Page images

to this, it is our attempt to work in complete harmony with the Comptroller General, who has manifested a spirit and is motivated by the same purposes which we are, and we are, therefore, urging the passage and consideration of this amendment.

The CHAIRMAN. Mr. Lilienthal, do you think that under the provisions of that amendment the T. V. A. would be brought under the jurisdiction of the Accounting Office for the audit and settlement of its accounts with the two exceptions as mentioned in the amendment?

Mr. LILIENTHAL. Yes; it is brought under the Budget and Accounting Act, except as provided in the amendment submitted by the Comptroller General.

The CHAIRMAN. One of those exceptions is that they may settle any claim arising out of litigation or lawsuits that the Ť. V. A.

may have.

Mr. LILIENTHAL. That I believe was understood to be part of our present power, but was retained in to make sure of it.

The CHAIRMAN. That is in there?

The CHAIRMAN. The other exception, that is, after expenditures have been made by your treasurer, if by resolution of the Board, it approves the expenditure as necessary to the program of the T. V. A., it becomes final.

Mr. LILIENTHAL. Yes; it places squarely upon us the full responsibility in the expenditure of funds, and holds us responsible for them.

The CHAIRMAN. Let me ask you, is your treasurer bonded ?
Mr. LILIENTHAL. Yes; he is.
The CHAIRMAN. In what amount?
Mr. LILIENTHAL. I am sorry, neither of us know, and we will supply
The CHAIRMAN. That will be fine. Are you directors under bond?
Mr. LILENTHAL. No; we are not under bonds.
The CHAIRMAN. I did not think so. All right.
Mr. ELSTON. I would like to ask one question.
The CHAIRMAN. Mr. Elston.

Mr. ELSTON. You heard what I think was a very clear statement of what this amendment means, by Mr. Warren, and counsel for the Comptroller General.

Now, do you agree fully in what each of those gentlemen said as to the terms of this amendment ?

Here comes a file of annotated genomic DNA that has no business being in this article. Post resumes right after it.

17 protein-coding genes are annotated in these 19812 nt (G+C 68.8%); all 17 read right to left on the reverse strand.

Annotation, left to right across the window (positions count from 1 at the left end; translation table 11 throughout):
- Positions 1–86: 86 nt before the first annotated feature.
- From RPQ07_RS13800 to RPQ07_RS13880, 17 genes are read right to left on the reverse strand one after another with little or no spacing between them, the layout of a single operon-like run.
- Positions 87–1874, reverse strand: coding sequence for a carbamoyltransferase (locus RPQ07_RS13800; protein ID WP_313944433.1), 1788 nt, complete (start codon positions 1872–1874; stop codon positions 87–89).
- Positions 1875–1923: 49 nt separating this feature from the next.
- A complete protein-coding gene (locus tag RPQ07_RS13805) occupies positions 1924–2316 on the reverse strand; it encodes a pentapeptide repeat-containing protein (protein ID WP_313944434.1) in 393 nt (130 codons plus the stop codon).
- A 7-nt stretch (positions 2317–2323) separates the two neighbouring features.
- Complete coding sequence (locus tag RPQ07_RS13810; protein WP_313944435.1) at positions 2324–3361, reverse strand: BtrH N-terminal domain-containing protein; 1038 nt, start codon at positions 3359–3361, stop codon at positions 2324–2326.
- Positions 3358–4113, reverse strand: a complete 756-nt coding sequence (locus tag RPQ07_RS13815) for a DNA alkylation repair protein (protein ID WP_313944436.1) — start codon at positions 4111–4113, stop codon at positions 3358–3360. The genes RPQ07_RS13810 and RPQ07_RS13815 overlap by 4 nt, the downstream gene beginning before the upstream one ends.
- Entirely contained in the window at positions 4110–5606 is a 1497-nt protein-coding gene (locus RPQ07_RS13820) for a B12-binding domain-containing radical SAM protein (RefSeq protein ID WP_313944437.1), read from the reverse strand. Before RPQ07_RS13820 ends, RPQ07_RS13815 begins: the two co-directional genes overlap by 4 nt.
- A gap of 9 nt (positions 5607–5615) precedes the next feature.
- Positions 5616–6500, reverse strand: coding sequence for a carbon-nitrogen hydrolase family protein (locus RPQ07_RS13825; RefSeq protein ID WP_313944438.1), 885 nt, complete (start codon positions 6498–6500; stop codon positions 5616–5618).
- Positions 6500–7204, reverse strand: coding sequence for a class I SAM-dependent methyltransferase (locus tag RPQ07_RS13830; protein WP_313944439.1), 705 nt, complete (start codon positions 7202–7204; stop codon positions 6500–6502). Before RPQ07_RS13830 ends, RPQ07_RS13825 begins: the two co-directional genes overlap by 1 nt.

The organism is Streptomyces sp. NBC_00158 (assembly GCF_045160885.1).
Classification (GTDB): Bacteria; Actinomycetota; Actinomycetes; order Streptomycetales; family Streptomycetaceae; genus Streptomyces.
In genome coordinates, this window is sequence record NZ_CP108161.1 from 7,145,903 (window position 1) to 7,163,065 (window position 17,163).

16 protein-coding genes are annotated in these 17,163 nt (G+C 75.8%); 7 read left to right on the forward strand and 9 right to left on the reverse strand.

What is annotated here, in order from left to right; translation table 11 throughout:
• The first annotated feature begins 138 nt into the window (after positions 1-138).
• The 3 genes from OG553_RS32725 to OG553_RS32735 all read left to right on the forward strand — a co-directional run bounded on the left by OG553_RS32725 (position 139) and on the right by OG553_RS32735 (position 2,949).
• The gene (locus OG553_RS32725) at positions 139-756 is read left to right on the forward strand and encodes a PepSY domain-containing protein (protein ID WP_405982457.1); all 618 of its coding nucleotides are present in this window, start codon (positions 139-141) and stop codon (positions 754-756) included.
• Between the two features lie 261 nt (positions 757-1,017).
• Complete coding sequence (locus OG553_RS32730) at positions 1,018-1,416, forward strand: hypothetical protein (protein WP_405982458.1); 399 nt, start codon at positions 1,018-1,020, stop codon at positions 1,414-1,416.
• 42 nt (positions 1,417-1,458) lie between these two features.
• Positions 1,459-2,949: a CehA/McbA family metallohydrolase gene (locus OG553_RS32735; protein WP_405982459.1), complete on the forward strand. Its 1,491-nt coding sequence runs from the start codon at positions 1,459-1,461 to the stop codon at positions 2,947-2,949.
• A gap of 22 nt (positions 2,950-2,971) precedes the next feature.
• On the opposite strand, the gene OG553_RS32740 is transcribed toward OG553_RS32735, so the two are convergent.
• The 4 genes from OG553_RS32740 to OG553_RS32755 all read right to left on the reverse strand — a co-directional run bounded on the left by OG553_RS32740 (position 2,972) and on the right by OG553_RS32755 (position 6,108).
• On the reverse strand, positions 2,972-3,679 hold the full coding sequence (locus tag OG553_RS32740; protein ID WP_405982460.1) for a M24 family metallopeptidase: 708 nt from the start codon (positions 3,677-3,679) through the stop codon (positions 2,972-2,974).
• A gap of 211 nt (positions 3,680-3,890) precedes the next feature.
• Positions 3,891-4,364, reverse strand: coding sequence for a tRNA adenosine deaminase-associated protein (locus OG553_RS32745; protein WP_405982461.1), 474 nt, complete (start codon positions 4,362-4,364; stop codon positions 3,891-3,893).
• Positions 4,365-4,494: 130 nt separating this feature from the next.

Mr. LILENTHAL. I heard nothing with which I disagreed. As a matter of accuracy as to completeness, perhaps we would put it somewhat differently, but I heard nothing with which I disagreed.

Mr. Elston. Do you feel that the amendment means just exactly what he said it meant ?

Mr. LILENTHAL. Yes; I think the amendment means what it says. The language is well drawn, and they have described it accurately.

Mr. ELSTON. The question is whether they have placed the proper interpretation upon the amendment and whether or not you agree to their interpretation of the amendment?

Mr. LILENTHAL. Yes, sir.
Mr. ELSTON. You do?
Mr. LILENTHAL. Yes, sir.
The CHAIRMAN. All right; any questions on this side ?
(No response.)

it for you.

The CHAIRMAN. No further questions. Thank you very much Mr. Lilenthal.

Mr. ELSTON. I would like to ask Mr. Fitts if he feels the same way.


VALLEY AUTHORITY, KNOXVILLE, TENN. Mr. Elston. Do you feel that this amendment means exactly what Mr. Warren and Mr. Yates said it would ?

Mr. Fitts. Substantially, yes. I would like to state it in my own way. I can do it in about 5 minutes.

The CHAIRMAN. That is all right. You may proceed.

Mr. Fitts. The way I consider this amendment, and I think we are in agreement on it, we discussed it for a day. The way I consider it, it unquestionably places the T. V. A. under the Budget and Accounting Act of 1921, in respect to the regular rendition of accounts; that is, it requires the Tennessee Valley Authority to render its accounts, an accounting of its disbursing officer, to the General Accounting Office in Washington, in accordance with the same forms and the same procedures as the agencies that are under the Budget and Accounting Act, but the difference is that this bill preserves to the Authority the final independence of its Board of Directors in making administrative decisions.

In other words, under this bill the decisions of the Board of Directors on questions of policy, and questions of law would be final, insofar as the General Accounting Office is concerned.

By that I mean there would be no power under this bill to disallow any payments that have been made which have been declared by the Board of Directors to be necessary and essential for the purposes of the Authority.

Of course there remains the power of the Comptroller General to criticize and to look into the books and records and make whatever report to Congress he may desire.

Now, that is my construction of it.

Mr. Elston. Do you agree with what was said with respect to the interpretation of this amendment? Were there any differences of opinion?

Mr. Fitts. I do not think there is. I think we agree on that, sir.
Mr. ELSTON. That is all.
The CHAIRMAN. Thank you very much.

(Whereupon, at 4:30 p. m., the committee proceeded to the transaction of other business.)

(At this point the committee was ready to consider the amendment offered jointly by the General Accounting Office and the Tennessee Valley Authority and representatives of the General Accounting Office, in order to save time, did not avail themselves of an opportunity to offer lengthy testimony, which they were prepared to offer, in order to answer and correct for the record a number of statements made by Mr. Fitts, General Counsel of the Tennessee Valley Authority. Likewise the Tennessee Valley Authority representatives did not avail themselves of an opportunity to comment, for the record, on the statement of exceptions placed in the record by the General Accounting Office, at the request of the chairman.)


« PreviousContinue »